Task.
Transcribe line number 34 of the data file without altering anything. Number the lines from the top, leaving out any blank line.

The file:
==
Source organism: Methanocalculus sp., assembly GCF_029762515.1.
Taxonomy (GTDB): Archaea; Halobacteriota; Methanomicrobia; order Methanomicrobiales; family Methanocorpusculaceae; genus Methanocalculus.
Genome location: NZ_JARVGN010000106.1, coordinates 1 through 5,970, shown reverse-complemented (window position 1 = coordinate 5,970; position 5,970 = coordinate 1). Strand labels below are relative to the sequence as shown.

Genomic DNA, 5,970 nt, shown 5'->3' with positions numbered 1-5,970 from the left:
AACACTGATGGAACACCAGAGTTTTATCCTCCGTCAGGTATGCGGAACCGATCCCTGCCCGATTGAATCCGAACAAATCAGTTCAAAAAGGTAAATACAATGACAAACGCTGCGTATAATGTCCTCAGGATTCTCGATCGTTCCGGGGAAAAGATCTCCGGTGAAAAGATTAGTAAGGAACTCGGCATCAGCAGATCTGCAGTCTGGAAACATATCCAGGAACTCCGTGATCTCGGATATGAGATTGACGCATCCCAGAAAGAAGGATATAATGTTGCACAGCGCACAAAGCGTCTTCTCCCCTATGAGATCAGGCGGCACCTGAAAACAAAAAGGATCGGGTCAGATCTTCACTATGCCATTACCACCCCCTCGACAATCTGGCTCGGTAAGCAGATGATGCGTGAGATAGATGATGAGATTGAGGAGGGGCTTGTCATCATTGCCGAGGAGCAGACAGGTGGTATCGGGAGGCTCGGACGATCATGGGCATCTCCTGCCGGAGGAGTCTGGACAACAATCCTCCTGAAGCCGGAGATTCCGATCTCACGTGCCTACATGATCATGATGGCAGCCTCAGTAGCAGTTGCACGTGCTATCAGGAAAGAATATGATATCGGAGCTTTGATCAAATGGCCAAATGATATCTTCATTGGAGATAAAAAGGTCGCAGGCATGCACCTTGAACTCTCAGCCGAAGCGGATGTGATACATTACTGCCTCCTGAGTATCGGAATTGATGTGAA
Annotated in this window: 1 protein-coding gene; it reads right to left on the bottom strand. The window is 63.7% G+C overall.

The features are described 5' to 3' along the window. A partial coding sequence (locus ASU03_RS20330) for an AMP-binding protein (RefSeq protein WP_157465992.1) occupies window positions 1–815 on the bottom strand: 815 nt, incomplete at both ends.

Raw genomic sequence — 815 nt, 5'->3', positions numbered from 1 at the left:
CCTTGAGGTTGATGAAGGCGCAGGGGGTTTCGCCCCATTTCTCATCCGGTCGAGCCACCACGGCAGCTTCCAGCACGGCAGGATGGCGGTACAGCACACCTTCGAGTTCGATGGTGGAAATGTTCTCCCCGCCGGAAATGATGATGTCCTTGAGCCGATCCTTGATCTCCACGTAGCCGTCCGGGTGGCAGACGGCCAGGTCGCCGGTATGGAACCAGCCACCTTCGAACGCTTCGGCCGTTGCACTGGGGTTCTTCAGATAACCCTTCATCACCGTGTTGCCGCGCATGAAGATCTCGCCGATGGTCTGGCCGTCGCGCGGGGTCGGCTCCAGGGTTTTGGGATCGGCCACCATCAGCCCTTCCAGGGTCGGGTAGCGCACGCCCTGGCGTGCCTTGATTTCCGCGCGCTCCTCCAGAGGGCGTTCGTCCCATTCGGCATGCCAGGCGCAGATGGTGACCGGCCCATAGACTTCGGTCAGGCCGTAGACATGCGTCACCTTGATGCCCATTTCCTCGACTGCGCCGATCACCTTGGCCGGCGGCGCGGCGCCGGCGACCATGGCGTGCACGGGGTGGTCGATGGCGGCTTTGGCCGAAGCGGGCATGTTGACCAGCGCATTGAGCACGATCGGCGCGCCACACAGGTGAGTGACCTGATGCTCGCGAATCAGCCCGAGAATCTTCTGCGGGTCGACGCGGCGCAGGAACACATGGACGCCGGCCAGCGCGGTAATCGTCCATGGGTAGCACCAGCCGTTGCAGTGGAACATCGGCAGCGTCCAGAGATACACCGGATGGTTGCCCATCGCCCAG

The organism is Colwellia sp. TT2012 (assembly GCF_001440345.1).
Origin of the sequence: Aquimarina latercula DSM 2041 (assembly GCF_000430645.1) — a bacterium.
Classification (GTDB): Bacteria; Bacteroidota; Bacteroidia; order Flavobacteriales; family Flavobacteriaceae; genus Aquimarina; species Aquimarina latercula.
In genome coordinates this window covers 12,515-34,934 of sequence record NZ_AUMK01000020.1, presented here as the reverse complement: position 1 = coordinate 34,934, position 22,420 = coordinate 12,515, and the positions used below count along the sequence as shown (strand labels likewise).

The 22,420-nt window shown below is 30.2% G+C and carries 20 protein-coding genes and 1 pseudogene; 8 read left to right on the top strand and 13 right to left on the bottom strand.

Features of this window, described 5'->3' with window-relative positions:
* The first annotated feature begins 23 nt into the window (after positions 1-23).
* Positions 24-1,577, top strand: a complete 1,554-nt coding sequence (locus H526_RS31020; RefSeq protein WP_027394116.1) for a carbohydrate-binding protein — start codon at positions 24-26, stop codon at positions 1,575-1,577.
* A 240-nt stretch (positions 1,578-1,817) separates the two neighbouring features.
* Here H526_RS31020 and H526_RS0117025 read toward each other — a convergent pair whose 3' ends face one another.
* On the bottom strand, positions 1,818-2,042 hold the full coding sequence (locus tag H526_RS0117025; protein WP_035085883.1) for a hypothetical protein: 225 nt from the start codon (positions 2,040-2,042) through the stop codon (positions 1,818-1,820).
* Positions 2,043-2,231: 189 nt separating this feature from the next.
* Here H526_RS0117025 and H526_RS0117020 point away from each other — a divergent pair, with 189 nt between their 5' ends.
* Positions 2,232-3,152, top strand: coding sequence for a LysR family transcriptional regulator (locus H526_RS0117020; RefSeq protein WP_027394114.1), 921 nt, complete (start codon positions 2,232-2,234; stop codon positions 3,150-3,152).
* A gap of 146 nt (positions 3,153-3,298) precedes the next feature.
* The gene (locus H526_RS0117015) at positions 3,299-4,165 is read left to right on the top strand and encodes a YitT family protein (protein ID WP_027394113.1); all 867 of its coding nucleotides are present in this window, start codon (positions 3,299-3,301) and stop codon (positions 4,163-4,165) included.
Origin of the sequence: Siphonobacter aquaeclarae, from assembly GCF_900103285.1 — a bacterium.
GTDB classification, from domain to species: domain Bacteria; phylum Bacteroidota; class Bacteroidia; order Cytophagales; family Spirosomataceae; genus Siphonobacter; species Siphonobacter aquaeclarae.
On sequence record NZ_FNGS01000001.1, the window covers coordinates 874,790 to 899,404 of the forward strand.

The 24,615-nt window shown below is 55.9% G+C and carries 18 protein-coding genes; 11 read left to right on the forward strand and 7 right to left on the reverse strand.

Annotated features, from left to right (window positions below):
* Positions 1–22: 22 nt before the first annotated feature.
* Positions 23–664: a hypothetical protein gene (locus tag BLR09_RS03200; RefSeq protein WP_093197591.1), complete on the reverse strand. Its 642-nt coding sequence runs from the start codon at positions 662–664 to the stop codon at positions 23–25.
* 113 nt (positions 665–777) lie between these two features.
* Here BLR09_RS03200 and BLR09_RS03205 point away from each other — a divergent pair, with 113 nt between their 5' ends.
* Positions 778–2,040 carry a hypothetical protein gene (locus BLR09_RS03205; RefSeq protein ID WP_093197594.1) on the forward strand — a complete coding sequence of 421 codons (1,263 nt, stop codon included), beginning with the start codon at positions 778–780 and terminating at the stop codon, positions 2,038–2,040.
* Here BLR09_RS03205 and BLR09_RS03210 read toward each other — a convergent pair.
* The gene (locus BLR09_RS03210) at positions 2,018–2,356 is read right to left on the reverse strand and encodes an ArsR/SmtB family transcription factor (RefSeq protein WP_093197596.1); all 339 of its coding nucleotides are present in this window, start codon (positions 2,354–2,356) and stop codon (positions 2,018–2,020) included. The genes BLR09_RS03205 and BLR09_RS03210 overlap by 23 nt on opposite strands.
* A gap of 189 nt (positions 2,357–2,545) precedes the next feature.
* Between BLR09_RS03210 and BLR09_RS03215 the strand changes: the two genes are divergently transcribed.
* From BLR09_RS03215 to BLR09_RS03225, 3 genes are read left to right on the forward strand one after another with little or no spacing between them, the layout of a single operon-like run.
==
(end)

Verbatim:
* Here BLR09_RS03200 and BLR09_RS03205 point away from each other — a divergent pair, with 113 nt between their 5' ends.